Puget Sound in Washington State is a long thin appendix of water fed by both the twice daily tidal flux of the Pacific Ocean coming into it through the Strait of Juan de Fuca and by the six great rivers and estimated 2,800 streams of its watershed. This great mingling of salt and fresh water is mediated by two underwater sills, or humps; these create basins within Puget Sound which act as mixing bowls generating turbulent currents and flows. Despite its distance from the ocean, it is this flow of current and mixing that has made Puget Sound prime bull kelp habitat since the Sound was scoured by the last ice age and the glaciers retreated 10,000 years ago. The bull kelp forests of Puget Sound have provided habitat and detrital food source for the rich marine life for which Puget Sound is famous. The salmon, rockfish, crab, clams, and oysters that depend on the kelp forest have sustained generation after generation of those humans living on the Sound’s adjacent shores.
Puget Sound, Washington
“The Puget Sound kelp community is a model of how local voices can ignite broad collective action for vital species and habitats like kelp.”
The Puget Sound Region is an amalgam of waterways: it includes the Strait of Juan de Fuca, the southern reaches of the Salish Sea including the San Juan Islands and the northern and southern sections of Puget Sound itself which extends southward past Seattle, Tacoma and, ultimately, to Olympia, WA.
Helen Berry, WA Department of Natural Resources, Assessment of Bull Kelp at Squaxin Island, December 2017
Squaxin Island’s Unique and Persistent Bull Kelp Bed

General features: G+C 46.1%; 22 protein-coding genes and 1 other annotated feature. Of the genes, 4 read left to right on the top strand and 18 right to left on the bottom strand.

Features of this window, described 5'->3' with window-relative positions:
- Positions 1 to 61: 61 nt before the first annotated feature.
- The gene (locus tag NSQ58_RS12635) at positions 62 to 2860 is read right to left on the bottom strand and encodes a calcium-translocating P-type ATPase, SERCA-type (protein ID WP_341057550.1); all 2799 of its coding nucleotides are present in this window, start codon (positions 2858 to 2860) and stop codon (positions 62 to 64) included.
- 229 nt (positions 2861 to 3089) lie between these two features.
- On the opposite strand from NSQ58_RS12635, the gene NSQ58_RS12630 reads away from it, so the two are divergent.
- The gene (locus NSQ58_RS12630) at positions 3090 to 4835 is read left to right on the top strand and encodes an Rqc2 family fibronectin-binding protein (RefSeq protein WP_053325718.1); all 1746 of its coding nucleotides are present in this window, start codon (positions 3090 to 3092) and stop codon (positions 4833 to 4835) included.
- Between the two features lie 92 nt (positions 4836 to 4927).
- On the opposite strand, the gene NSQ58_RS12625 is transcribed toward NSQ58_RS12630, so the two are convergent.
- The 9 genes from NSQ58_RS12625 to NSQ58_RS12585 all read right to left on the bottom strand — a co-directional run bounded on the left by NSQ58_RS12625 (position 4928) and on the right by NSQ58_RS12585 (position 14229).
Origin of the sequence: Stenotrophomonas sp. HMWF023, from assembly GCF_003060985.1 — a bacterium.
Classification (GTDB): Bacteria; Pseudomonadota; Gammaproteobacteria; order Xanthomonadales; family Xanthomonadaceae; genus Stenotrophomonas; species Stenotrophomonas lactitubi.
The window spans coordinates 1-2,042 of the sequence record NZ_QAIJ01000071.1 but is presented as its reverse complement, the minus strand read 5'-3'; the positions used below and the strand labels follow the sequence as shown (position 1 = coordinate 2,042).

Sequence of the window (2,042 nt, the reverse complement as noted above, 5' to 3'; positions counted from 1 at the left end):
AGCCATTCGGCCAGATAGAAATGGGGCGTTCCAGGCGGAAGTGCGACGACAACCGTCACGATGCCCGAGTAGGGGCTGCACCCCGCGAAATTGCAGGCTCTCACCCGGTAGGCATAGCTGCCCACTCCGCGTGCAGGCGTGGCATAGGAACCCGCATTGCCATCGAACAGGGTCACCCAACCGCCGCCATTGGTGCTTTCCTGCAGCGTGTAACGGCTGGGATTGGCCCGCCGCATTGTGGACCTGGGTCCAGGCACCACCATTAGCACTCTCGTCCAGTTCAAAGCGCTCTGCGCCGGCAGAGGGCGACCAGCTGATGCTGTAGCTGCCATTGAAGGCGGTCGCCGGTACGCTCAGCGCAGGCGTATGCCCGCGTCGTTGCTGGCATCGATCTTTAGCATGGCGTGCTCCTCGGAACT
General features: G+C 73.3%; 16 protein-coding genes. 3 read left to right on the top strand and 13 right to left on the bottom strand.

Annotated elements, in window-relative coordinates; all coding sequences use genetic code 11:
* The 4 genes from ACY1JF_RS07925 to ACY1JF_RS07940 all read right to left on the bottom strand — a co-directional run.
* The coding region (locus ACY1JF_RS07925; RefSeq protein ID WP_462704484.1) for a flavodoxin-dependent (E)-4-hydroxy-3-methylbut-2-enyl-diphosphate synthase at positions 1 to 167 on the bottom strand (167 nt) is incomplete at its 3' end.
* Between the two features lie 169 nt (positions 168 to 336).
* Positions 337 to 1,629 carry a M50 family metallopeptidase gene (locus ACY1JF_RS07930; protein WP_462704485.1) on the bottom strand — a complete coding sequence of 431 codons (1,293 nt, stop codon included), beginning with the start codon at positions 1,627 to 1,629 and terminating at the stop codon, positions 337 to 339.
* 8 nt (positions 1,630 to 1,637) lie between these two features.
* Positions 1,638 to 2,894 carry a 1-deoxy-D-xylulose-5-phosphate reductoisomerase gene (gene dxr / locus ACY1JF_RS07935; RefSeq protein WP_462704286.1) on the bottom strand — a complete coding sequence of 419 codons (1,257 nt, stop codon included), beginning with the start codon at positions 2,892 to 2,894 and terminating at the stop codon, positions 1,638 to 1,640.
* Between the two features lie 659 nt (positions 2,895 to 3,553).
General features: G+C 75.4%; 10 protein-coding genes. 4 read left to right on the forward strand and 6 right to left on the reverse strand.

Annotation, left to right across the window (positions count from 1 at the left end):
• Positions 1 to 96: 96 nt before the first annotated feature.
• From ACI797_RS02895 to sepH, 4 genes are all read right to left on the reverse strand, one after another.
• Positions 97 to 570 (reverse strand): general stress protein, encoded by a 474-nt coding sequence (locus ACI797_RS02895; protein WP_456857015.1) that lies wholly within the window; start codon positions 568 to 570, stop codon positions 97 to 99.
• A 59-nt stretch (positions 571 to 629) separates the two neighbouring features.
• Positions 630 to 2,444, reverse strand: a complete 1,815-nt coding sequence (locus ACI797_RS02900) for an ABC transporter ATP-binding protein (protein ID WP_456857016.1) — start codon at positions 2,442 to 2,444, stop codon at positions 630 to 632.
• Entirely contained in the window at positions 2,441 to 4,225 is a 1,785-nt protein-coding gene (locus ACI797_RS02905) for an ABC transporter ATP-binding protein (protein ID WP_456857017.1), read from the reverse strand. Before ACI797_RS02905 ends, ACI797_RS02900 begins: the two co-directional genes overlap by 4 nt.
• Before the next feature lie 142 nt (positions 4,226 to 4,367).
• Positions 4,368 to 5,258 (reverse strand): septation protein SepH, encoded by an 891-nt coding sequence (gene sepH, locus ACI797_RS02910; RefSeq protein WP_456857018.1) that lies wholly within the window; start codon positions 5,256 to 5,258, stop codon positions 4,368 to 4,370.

The most remote bull kelp bed from the Pacific Ocean is at Squaxin Island, tucked in between Peale Passage, Totten Inlet and the last finger of Puget Sound that stretches south to Olympia. It might be thought that bull kelp has no business growing in a place with so little wave action, so little connection to the Pacific Ocean. And yet, the kelp density along Squaxin Island’s southern coast at Tucksel Point was listed as heavy in 1912, when the department of Agriculture was doing its west coast kelp surveys. The bull kelp here benefits from being in the direct path of waters coming out from the two southern most inlets of Puget Sound: Budd Inlet coming out from Olympia and Eld Inlet next door. The Squaxin Island Tribe has been fishing in this kelp bed since time began. The word for bull kelp in the Lushootseed language is ´’qwa?eb’ and while the tribe no longer lives on Squaxin Island, its connection to the bull kelp bed remains strong. This anomalous kelp bed has withstood the centuries of change in Puget Sound, and persisted as a vibrant kelp habitat. Even in 2019, when other kelp beds in the southern part of Puget Sound were disappearing the Squaxin Island bed persisted. But more recently, like the other bull kelp beds of Puget Sound, it is in danger of blinking out.
“Ever since humans followed the kelp highway to reach these shores, our lives have been interwoven with kelp... Perhaps kelp can help chart a path forward, as a natural mechanism for transforming carbon into life-building biomass.”
The issues affecting bull kelp abundance here are different than in open ocean shorelines. While Puget Sound and the Salish Sea is where the range of the three species of urchin (red, green and purple) meet—green (Strongylocentrotus droebachiensis) are found primarily in Puget Sound, red (Mesocentritus franciscanus) are found in the San Juan Islands and the purple (Strongylocentrotus purpuratus), out in the Strait of Juan de Fuca towards the open coast—these urchins do not present as a primary stressor on kelp in Puget Sound as they do in other locations. While there are kelp crabs and other kelp grazers, restoration efforts do not involve urchin removal like coastal regions to the south. Tom Mumford, a long-time kelp expert in Washington State, reminds us that Puget Sound has put other stresses on kelp forest systems. He puts it in the ever-handy baseball imagery:
Strike 1: Since the late 1800s Puget Sound has been “replumbed.” Dams built on almost every river altered the timing, quantity, and quality of freshwater discharge, as well changing sediment inputs affecting the substrate available to kelp.
Strike 2: What is in the discharge from these altered rivers? Do we know? Toxins?